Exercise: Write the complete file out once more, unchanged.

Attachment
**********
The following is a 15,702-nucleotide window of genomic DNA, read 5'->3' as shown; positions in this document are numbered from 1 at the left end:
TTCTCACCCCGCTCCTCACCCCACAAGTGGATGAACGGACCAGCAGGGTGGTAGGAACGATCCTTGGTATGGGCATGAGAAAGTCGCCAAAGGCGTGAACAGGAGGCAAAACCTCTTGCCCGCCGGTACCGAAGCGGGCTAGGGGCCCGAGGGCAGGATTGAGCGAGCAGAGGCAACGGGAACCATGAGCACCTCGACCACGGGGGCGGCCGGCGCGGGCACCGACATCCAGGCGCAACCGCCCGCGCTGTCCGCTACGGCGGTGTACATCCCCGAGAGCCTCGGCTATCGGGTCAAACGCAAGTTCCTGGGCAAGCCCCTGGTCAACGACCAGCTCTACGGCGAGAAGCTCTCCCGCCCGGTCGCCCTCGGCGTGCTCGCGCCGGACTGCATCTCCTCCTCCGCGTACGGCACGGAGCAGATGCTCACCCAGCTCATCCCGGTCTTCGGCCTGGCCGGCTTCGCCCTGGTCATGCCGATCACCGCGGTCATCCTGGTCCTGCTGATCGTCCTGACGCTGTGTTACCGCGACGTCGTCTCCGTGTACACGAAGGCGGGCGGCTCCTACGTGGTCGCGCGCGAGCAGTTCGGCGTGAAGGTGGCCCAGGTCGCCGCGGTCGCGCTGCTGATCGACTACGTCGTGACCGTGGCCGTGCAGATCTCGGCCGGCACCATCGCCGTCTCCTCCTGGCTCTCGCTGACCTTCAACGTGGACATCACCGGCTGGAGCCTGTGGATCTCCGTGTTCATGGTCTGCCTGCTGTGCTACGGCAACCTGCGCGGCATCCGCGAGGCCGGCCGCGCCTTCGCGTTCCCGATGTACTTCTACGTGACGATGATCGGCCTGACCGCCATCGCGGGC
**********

The following is a 15,702-nucleotide window of genomic DNA, read 5'->3' as shown; positions in this document are numbered from 1 at the left end:
TTCTCACCCCGCTCCTCACCCCACAAGTGGATGAACGGACCAGCAGGGTGGTAGGAACGATCCTTGGTATGGGCATGAGAAAGTCGCCAAAGGCGTGAACAGGAGGCAAAACCTCTTGCCCGCCGGTACCGAAGCGGGCTAGGGGCCCGAGGGCAGGATTGAGCGAGCAGAGGCAACGGGAACCATGAGCACCTCGACCACGGGGGCGGCCGGCGCGGGCACCGACATCCAGGCGCAACCGCCCGCGCTGTCCGCTACGGCGGTGTACATCCCCGAGAGCCTCGGCTATCGGGTCAAACGCAAGTTCCTGGGCAAGCCCCTGGTCAACGACCAGCTCTACGGCGAGAAGCTCTCCCGCCCGGTCGCCCTCGGCGTGCTCGCGCCGGACTGCATCTCCTCCTCCGCGTACGGCACGGAGCAGATGCTCACCCAGCTCATCCCGGTCTTCGGCCTGGCCGGCTTCGCCCTGGTCATGCCGATCACCGCGGTCATCCTGGTCCTGCTGATCGTCCTGACGCTGTGTTACCGCGACGTCGTCTCCGTGTACACGAAGGCGGGCGGCTCCTACGTGGTCGCGCGCGAGCAGTTCGGCGTGAAGGTGGCCCAGGTCGCCGCGGTCGCGCTGCTGATCGACTACGTCGTGACCGTGGCCGTGCAGATCTCGGCCGGCACCATCGCCGTCTCCTCCTGGCTCTCGCTGACCTTCAACGTGGACATCACCGGCTGGAGCCTGTGGATCTCCGTGTTCATGGTCTGCCTGCTGTGCTACGGCAACCTGCGCGGCATCCGCGAGGCCGGCCGCGCCTTCGCGTTCCCGATGTACTTCTACGTGACGATGATCGGCCTGACCGCCATCGCGGGC